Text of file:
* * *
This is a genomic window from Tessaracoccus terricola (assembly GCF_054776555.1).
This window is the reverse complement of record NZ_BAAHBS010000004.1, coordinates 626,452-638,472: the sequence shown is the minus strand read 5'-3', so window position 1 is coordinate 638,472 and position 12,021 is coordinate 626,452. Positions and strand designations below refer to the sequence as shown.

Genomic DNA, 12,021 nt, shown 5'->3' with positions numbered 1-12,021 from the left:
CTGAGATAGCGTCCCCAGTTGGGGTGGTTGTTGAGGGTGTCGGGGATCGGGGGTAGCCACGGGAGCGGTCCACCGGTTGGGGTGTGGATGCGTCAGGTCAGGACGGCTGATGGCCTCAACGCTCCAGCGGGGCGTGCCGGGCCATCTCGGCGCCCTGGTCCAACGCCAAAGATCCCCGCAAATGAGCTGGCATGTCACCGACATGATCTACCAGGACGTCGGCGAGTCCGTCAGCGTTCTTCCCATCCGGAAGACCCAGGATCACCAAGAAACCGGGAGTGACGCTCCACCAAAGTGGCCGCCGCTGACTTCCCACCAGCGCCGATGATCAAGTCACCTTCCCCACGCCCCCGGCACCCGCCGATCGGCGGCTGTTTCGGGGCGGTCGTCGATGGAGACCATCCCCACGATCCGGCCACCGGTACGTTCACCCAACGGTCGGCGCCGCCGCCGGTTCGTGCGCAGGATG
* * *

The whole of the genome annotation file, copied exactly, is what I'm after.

This is a genomic window from Tessaracoccus terricola (assembly GCF_054776555.1).
This window is the reverse complement of record NZ_BAAHBS010000004.1, coordinates 626,452-638,472: the sequence shown is the minus strand read 5'-3', so window position 1 is coordinate 638,472 and position 12,021 is coordinate 626,452. Positions and strand designations below refer to the sequence as shown.

Genomic DNA, 12,021 nt, shown 5'->3' with positions numbered 1-12,021 from the left:
CTGAGATAGCGTCCCCAGTTGGGGTGGTTGTTGAGGGTGTCGGGGATCGGGGGTAGCCACGGGAGCGGTCCACCGGTTGGGGTGTGGATGCGTCAGGTCAGGACGGCTGATGGCCTCAACGCTCCAGCGGGGCGTGCCGGGCCATCTCGGCGCCCTGGTCCAACGCCAAAGATCCCCGCAAATGAGCTGGCATGTCACCGACATGATCTACCAGGACGTCGGCGAGTCCGTCAGCGTTCTTCCCATCCGGAAGACCCAGGATCACCAAGAAACCGGGAGTGACGCTCCACCAAAGTGGCCGCCGCTGACTTCCCACCAGCGCCGATGATCAAGTCACCTTCCCCACGCCCCCGGCACCCGCCGATCGGCGGCTGTTTCGGGGCGGTCGTCGATGGAGACCATCCCCACGATCCGGCCACCGGTACGTTCACCCAACGGTCGGCGCCGCCGCCGGTTCGTGCGCAGGATG